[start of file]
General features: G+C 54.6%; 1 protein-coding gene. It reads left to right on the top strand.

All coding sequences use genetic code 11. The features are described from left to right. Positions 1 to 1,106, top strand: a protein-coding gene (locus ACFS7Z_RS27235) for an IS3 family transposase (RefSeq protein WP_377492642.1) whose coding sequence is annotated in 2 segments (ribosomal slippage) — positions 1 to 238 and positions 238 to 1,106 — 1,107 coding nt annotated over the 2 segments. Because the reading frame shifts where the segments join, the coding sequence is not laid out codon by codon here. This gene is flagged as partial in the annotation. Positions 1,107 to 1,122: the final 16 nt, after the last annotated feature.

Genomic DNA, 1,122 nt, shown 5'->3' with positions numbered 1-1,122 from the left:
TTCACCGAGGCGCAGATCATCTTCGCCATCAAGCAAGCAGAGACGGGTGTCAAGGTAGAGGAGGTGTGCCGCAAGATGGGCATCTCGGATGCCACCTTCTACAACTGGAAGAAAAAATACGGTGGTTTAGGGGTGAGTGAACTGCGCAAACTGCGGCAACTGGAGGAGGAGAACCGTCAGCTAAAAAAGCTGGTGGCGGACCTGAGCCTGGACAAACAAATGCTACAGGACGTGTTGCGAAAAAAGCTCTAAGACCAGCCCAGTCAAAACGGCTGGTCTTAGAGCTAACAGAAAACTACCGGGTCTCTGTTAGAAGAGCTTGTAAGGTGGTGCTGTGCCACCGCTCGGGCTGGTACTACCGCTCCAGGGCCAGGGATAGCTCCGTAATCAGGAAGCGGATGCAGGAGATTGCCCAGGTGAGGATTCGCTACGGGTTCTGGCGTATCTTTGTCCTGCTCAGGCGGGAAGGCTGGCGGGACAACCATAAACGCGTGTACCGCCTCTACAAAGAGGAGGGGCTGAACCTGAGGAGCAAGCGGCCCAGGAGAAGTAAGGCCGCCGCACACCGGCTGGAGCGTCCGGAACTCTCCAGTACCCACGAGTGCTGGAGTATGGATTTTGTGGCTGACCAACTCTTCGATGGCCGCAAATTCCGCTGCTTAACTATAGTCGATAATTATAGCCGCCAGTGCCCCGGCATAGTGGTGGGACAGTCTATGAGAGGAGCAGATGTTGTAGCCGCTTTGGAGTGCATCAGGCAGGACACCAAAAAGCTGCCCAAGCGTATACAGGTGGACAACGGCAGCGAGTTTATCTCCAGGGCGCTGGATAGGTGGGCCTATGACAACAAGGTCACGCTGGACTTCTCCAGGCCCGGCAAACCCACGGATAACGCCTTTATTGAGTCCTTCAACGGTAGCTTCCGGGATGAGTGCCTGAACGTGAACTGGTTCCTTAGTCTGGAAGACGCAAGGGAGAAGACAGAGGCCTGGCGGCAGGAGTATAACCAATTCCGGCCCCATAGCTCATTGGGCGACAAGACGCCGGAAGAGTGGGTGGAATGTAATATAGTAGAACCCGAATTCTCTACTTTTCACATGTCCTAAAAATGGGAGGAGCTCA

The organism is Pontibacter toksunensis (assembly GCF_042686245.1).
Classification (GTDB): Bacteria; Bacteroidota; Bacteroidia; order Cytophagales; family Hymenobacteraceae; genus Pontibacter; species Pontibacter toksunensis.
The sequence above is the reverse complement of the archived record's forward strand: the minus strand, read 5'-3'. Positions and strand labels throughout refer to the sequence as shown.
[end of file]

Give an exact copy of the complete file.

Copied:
General features: G+C 54.6%; 1 protein-coding gene. It reads left to right on the top strand.

All coding sequences use genetic code 11. The features are described from left to right. Positions 1 to 1,106, top strand: a protein-coding gene (locus ACFS7Z_RS27235) for an IS3 family transposase (RefSeq protein WP_377492642.1) whose coding sequence is annotated in 2 segments (ribosomal slippage) — positions 1 to 238 and positions 238 to 1,106 — 1,107 coding nt annotated over the 2 segments. Because the reading frame shifts where the segments join, the coding sequence is not laid out codon by codon here. This gene is flagged as partial in the annotation. Positions 1,107 to 1,122: the final 16 nt, after the last annotated feature.

Genomic DNA, 1,122 nt, shown 5'->3' with positions numbered 1-1,122 from the left:
TTCACCGAGGCGCAGATCATCTTCGCCATCAAGCAAGCAGAGACGGGTGTCAAGGTAGAGGAGGTGTGCCGCAAGATGGGCATCTCGGATGCCACCTTCTACAACTGGAAGAAAAAATACGGTGGTTTAGGGGTGAGTGAACTGCGCAAACTGCGGCAACTGGAGGAGGAGAACCGTCAGCTAAAAAAGCTGGTGGCGGACCTGAGCCTGGACAAACAAATGCTACAGGACGTGTTGCGAAAAAAGCTCTAAGACCAGCCCAGTCAAAACGGCTGGTCTTAGAGCTAACAGAAAACTACCGGGTCTCTGTTAGAAGAGCTTGTAAGGTGGTGCTGTGCCACCGCTCGGGCTGGTACTACCGCTCCAGGGCCAGGGATAGCTCCGTAATCAGGAAGCGGATGCAGGAGATTGCCCAGGTGAGGATTCGCTACGGGTTCTGGCGTATCTTTGTCCTGCTCAGGCGGGAAGGCTGGCGGGACAACCATAAACGCGTGTACCGCCTCTACAAAGAGGAGGGGCTGAACCTGAGGAGCAAGCGGCCCAGGAGAAGTAAGGCCGCCGCACACCGGCTGGAGCGTCCGGAACTCTCCAGTACCCACGAGTGCTGGAGTATGGATTTTGTGGCTGACCAACTCTTCGATGGCCGCAAATTCCGCTGCTTAACTATAGTCGATAATTATAGCCGCCAGTGCCCCGGCATAGTGGTGGGACAGTCTATGAGAGGAGCAGATGTTGTAGCCGCTTTGGAGTGCATCAGGCAGGACACCAAAAAGCTGCCCAAGCGTATACAGGTGGACAACGGCAGCGAGTTTATCTCCAGGGCGCTGGATAGGTGGGCCTATGACAACAAGGTCACGCTGGACTTCTCCAGGCCCGGCAAACCCACGGATAACGCCTTTATTGAGTCCTTCAACGGTAGCTTCCGGGATGAGTGCCTGAACGTGAACTGGTTCCTTAGTCTGGAAGACGCAAGGGAGAAGACAGAGGCCTGGCGGCAGGAGTATAACCAATTCCGGCCCCATAGCTCATTGGGCGACAAGACGCCGGAAGAGTGGGTGGAATGTAATATAGTAGAACCCGAATTCTCTACTTTTCACATGTCCTAAAAATGGGAGGAGCTCA

The organism is Pontibacter toksunensis (assembly GCF_042686245.1).
Classification (GTDB): Bacteria; Bacteroidota; Bacteroidia; order Cytophagales; family Hymenobacteraceae; genus Pontibacter; species Pontibacter toksunensis.
The sequence above is the reverse complement of the archived record's forward strand: the minus strand, read 5'-3'. Positions and strand labels throughout refer to the sequence as shown.